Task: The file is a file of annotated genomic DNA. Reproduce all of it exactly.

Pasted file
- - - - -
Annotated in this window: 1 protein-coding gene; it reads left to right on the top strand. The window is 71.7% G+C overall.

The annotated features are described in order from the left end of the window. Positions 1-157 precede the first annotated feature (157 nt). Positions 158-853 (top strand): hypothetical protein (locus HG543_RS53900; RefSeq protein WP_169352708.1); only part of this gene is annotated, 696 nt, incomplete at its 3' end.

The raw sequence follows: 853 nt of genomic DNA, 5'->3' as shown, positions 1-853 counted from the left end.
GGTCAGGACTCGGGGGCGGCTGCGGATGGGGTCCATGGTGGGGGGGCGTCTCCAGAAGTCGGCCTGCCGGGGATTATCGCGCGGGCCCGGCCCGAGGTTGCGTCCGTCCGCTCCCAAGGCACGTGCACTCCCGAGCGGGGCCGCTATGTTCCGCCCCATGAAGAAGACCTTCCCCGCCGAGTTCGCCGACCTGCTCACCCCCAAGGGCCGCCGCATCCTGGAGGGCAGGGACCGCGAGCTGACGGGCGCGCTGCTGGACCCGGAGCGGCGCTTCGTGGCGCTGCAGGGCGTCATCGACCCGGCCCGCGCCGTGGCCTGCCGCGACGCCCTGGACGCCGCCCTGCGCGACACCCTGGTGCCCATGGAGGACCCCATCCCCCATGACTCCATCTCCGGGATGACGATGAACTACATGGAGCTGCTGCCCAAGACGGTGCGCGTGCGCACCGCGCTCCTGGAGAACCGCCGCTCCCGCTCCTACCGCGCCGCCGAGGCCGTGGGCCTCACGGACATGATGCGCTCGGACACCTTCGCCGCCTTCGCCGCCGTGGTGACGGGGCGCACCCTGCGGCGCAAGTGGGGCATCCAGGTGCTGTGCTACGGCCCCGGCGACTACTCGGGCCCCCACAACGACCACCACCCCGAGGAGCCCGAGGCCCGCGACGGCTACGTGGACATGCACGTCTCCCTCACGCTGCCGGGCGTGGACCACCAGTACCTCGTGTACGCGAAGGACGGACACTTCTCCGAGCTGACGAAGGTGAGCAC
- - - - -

Annotated in this window: 1 protein-coding gene; it reads left to right on the top strand. The window is 71.7% G+C overall.

The annotated features are described in order from the left end of the window. Positions 1-157 precede the first annotated feature (157 nt). Positions 158-853 (top strand): hypothetical protein (locus HG543_RS53900; RefSeq protein WP_169352708.1); only part of this gene is annotated, 696 nt, incomplete at its 3' end.

The raw sequence follows: 853 nt of genomic DNA, 5'->3' as shown, positions 1-853 counted from the left end.
GGTCAGGACTCGGGGGCGGCTGCGGATGGGGTCCATGGTGGGGGGGCGTCTCCAGAAGTCGGCCTGCCGGGGATTATCGCGCGGGCCCGGCCCGAGGTTGCGTCCGTCCGCTCCCAAGGCACGTGCACTCCCGAGCGGGGCCGCTATGTTCCGCCCCATGAAGAAGACCTTCCCCGCCGAGTTCGCCGACCTGCTCACCCCCAAGGGCCGCCGCATCCTGGAGGGCAGGGACCGCGAGCTGACGGGCGCGCTGCTGGACCCGGAGCGGCGCTTCGTGGCGCTGCAGGGCGTCATCGACCCGGCCCGCGCCGTGGCCTGCCGCGACGCCCTGGACGCCGCCCTGCGCGACACCCTGGTGCCCATGGAGGACCCCATCCCCCATGACTCCATCTCCGGGATGACGATGAACTACATGGAGCTGCTGCCCAAGACGGTGCGCGTGCGCACCGCGCTCCTGGAGAACCGCCGCTCCCGCTCCTACCGCGCCGCCGAGGCCGTGGGCCTCACGGACATGATGCGCTCGGACACCTTCGCCGCCTTCGCCGCCGTGGTGACGGGGCGCACCCTGCGGCGCAAGTGGGGCATCCAGGTGCTGTGCTACGGCCCCGGCGACTACTCGGGCCCCCACAACGACCACCACCCCGAGGAGCCCGAGGCCCGCGACGGCTACGTGGACATGCACGTCTCCCTCACGCTGCCGGGCGTGGACCACCAGTACCTCGTGTACGCGAAGGACGGACACTTCTCCGAGCTGACGAAGGTGAGCAC